The tourist business is Halong Bay’s main business it seems. Hundreds of tourists, bussed like us from Hanoi and elsewhere, embarked on a variety of junks, ranging from small to large, from junky to elegant. This is why it took so long to pick a cruise operator – there too many choices.

We boarded a small sloop, put on our orange life jackets (everything is heavily regulated) and found our way to our home for the next 24 hours, a midsize boat with, to my relief, its center of gravity at a reasonable level.

Our tour guide (Dung but call me Danny) presented the program, we got our cabins (small but comfortable), and then came up for a wonderful lunch while we wove our way between the majestic limestone rocks formations that, according to legend, represent dragons sent here to defend against the ever agressive Chinese. Slowly the pack of boats dissolved as everyone went their own own. Only a handful remained on a similar course

At lunch we learned that Axel’s helpful gesture to turn the fish after we had finished one side, brought bad luck, according to our four table mates, two of them from Singapore and the other two from Canada but all with far eastern ancestry (China, Taiwan, Thailand and Korea). That explained that after he turned it no one ate anymore fish

We stopped for a kayak outing, with rather heavily used kayaks being brought to our boat. I was a little anxious about kayaking which I haven’t done since my rotator cuff operation. Luckily we were in a double and Axel would pick up the slack when my weak arm muscles refused to work. After about an hour, and doing 30 paddles at a time, then 1 minute rest, just like my exercises, the muscles started to obey and things got better.

Hot and sweaty we went for a swim off the boat before cocktail hour arrived on the deck, followed by a cooking lesson (fresh spring rolls) that we ate on the spot. We had lively dinner conversations with our co-travelers most of whom had selected the two day/one night cruise and would leave us the next morning. Only three of us continued, Axel and I and our young solo traveler from Germany.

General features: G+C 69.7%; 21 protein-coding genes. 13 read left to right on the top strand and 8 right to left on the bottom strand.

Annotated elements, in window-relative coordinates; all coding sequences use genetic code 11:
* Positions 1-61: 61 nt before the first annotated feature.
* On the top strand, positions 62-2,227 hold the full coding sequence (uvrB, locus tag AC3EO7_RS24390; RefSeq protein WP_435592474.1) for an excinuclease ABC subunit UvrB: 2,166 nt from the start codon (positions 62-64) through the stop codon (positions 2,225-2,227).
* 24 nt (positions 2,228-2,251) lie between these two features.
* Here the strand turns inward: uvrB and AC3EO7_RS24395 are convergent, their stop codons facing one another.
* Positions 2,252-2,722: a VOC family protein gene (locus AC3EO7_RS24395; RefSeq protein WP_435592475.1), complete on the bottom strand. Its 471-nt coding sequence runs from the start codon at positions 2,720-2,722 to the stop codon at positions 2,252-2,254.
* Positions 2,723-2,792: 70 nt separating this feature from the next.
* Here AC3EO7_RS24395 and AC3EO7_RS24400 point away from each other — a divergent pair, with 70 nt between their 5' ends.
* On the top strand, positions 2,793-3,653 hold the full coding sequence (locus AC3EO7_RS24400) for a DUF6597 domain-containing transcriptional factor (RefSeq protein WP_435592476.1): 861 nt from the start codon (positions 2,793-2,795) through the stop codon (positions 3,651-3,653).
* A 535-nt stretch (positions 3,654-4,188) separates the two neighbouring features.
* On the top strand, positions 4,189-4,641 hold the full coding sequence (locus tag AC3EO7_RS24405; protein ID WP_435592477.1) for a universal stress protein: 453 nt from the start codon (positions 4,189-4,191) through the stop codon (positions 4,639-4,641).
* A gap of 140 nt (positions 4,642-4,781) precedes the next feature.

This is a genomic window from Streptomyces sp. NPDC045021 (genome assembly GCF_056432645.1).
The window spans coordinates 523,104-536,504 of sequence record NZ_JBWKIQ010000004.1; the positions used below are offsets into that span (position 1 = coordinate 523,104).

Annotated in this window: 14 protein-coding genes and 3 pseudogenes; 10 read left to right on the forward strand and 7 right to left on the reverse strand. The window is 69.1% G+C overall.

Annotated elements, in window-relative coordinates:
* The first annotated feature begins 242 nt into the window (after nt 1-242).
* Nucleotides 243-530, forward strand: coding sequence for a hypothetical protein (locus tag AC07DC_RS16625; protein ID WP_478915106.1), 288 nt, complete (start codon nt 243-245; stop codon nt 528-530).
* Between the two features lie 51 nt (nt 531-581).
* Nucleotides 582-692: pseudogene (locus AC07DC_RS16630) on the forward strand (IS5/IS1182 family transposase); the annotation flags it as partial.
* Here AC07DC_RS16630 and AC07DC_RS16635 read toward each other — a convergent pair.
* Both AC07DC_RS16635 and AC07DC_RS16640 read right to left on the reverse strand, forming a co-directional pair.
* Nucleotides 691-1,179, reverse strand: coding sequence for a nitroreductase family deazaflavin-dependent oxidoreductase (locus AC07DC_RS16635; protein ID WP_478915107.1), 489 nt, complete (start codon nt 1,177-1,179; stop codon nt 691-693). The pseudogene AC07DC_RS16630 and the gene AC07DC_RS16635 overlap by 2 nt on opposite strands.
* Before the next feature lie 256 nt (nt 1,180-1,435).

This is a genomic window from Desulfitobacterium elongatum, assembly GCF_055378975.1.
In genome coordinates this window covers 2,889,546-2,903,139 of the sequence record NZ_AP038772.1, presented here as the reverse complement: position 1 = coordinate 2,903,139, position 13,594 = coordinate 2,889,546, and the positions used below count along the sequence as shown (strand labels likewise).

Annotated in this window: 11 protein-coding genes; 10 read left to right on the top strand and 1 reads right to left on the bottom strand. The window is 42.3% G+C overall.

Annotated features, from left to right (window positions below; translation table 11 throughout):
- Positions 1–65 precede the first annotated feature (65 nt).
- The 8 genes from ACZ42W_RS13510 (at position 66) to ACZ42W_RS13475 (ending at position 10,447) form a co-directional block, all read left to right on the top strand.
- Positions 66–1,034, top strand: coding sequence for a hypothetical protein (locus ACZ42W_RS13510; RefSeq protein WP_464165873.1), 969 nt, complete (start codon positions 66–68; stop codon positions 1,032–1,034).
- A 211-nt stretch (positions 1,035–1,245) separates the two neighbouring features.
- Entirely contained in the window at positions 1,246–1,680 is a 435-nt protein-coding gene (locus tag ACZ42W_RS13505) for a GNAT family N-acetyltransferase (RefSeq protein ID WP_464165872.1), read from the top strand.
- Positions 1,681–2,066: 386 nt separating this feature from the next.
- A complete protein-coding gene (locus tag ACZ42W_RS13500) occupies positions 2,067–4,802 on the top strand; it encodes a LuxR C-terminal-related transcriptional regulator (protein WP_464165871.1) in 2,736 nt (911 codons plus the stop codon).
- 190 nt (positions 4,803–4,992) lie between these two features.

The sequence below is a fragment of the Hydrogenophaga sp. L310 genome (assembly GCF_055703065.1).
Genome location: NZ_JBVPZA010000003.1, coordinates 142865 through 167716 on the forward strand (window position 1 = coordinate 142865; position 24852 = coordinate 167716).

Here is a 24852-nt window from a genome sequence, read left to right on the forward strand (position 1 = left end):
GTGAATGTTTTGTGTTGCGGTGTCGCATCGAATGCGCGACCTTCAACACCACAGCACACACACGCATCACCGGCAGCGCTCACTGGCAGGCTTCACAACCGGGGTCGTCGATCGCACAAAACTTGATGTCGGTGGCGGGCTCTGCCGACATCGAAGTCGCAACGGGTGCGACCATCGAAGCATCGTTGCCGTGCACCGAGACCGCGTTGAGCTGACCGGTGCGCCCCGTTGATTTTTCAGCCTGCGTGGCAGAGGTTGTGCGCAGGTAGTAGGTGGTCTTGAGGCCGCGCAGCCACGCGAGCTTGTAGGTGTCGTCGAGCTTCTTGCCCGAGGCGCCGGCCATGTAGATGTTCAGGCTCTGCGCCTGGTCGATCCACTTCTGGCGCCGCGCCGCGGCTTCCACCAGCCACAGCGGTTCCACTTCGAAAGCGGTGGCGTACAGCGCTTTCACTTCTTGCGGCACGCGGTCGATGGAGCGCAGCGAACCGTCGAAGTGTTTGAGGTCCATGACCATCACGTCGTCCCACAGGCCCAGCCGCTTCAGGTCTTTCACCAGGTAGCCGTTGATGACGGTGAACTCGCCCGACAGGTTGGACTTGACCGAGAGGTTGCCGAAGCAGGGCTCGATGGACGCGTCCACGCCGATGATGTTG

Squid fishing was also on the program but we were too pooped from the various activities and called it an early night. When one of the Flamish travelers told me her parents would never ever take such a trip and do such exhausting things as kayaking and swimming off a boat, I felt OK for being tired.

The next morning we climbed up the nearly 500 steps to the top of Titop Island with countless other tourists. Titop is (was?) a Russian the Vietnamese clearly revered, with an island named after him and a very Soviet looking statue of him sternly looking out over the waters in his crisp granite uniform.

Next on the program was a visit to an enormous cave, called surprise cave, presumable because the large stalagmite that stuck out like a sore thumb looked a bit like a penis, lit with red flood lights for extra effect. We learned that the French discovered the cave. I had a short experience of wriggling through a small hole in the wall into a bit of darkness. It’s not my piece of cake. I think these spelonkers are very brave.  I am sure there are thousands of caves more here, waiting to be discovered. The ones that were, up and down the country, were used to hide people and supplies at war time, probably since ancient times.

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